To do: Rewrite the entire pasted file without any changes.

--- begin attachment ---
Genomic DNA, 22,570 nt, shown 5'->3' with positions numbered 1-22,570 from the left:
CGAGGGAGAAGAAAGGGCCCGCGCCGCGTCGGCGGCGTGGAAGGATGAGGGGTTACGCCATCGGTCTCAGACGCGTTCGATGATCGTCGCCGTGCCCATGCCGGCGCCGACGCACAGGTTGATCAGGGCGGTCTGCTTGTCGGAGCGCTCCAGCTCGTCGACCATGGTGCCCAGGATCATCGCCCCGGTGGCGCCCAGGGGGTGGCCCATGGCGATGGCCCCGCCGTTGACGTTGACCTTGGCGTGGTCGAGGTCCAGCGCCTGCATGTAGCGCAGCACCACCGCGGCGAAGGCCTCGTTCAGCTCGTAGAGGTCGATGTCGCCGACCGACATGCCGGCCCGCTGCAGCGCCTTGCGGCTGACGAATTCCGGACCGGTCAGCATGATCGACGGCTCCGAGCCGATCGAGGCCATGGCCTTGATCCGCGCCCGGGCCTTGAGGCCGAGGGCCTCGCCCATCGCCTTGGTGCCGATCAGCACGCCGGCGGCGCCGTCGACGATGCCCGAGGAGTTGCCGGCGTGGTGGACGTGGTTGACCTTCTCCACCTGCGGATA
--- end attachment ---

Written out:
Genomic DNA, 22,570 nt, shown 5'->3' with positions numbered 1-22,570 from the left:
CGAGGGAGAAGAAAGGGCCCGCGCCGCGTCGGCGGCGTGGAAGGATGAGGGGTTACGCCATCGGTCTCAGACGCGTTCGATGATCGTCGCCGTGCCCATGCCGGCGCCGACGCACAGGTTGATCAGGGCGGTCTGCTTGTCGGAGCGCTCCAGCTCGTCGACCATGGTGCCCAGGATCATCGCCCCGGTGGCGCCCAGGGGGTGGCCCATGGCGATGGCCCCGCCGTTGACGTTGACCTTGGCGTGGTCGAGGTCCAGCGCCTGCATGTAGCGCAGCACCACCGCGGCGAAGGCCTCGTTCAGCTCGTAGAGGTCGATGTCGCCGACCGACATGCCGGCCCGCTGCAGCGCCTTGCGGCTGACGAATTCCGGACCGGTCAGCATGATCGACGGCTCCGAGCCGATCGAGGCCATGGCCTTGATCCGCGCCCGGGCCTTGAGGCCGAGGGCCTCGCCCATCGCCTTGGTGCCGATCAGCACGCCGGCGGCGCCGTCGACGATGCCCGAGGAGTTGCCGGCGTGGTGGACGTGGTTGACCTTCTCCACCTGCGGATA